Not only were students forbidden from participation, they were psychologically manipulated to stay away from it. This quote from the Information Minister at the time neatly sums up the overall sentiment: “The enemies of the country will always look for opportunities to weaken us, and the students will always be their main target”.

Whenever students were involved in demonstrations or expressed opinions of any sort, the narrative was always, “they’ve been manipulated by outside forces”. Students were given no agency or credit, basically treated like toddlers who don’t know any better than to throw a tantrum. This constant undermining led to the same passivity that the same generation who suppressed us, likes to complain about today.

The Question Now

Bad blood set aside, should students once again be granted access to politics?

There are arguments from both sides of the divide. After all, to some the ban was put in place in the first place due to the activism becoming incredibly tense, divisive and toxic. To others, it came about as a result of corrupt officials wishing to not be questioned and challenged at every turn. It’s all a matter of who you ask.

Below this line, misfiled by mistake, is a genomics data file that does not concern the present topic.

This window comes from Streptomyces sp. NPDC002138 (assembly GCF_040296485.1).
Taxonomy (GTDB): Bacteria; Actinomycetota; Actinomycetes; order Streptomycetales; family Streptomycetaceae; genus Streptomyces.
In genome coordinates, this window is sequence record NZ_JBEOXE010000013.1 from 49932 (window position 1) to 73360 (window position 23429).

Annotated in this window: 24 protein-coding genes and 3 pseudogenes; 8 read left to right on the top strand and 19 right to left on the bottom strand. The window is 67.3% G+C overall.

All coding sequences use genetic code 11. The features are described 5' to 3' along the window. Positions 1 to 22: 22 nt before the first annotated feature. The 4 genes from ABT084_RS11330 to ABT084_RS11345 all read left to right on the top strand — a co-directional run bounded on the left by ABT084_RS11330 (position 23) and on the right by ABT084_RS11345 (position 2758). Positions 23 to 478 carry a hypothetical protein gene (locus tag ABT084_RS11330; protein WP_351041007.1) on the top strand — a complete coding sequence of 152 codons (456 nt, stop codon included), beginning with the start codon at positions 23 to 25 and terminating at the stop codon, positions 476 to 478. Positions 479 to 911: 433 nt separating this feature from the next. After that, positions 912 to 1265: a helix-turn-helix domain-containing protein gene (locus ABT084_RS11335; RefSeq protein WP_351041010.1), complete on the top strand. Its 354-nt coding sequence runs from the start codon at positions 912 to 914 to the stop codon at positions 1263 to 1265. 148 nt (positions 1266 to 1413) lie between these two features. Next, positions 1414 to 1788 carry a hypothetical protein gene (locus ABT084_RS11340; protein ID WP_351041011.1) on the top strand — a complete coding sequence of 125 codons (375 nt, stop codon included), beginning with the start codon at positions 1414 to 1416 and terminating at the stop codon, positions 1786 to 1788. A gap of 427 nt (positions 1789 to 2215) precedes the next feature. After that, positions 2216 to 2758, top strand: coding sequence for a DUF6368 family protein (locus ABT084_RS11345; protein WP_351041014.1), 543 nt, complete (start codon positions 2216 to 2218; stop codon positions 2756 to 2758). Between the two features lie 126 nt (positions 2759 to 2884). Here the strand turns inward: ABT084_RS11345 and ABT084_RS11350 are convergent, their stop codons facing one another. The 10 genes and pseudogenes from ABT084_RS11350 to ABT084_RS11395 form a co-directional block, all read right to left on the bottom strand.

There is also an argument over the very nature of university. Is it simply a glorified school, a place where young adults become self-sufficient degree holders, or is it something more? Perhaps a place where intellectuals and activists are born? Many universities like to advertise themselves as places where the leaders of tomorrow are born, but leadership in what? Of a country we’re not allowed to speak of except with rose-tinted glasses?

And then there is the matter of, are our students mature enough to be trusted? A very real concern is that allowing politics back on campus would simply enable students to become targets of extremism and manipulation. It takes very little to plant an idea in someone’s head, and young people in general are more susceptible to jump aboard a cause without putting enough critical thinking or research into it beforehand.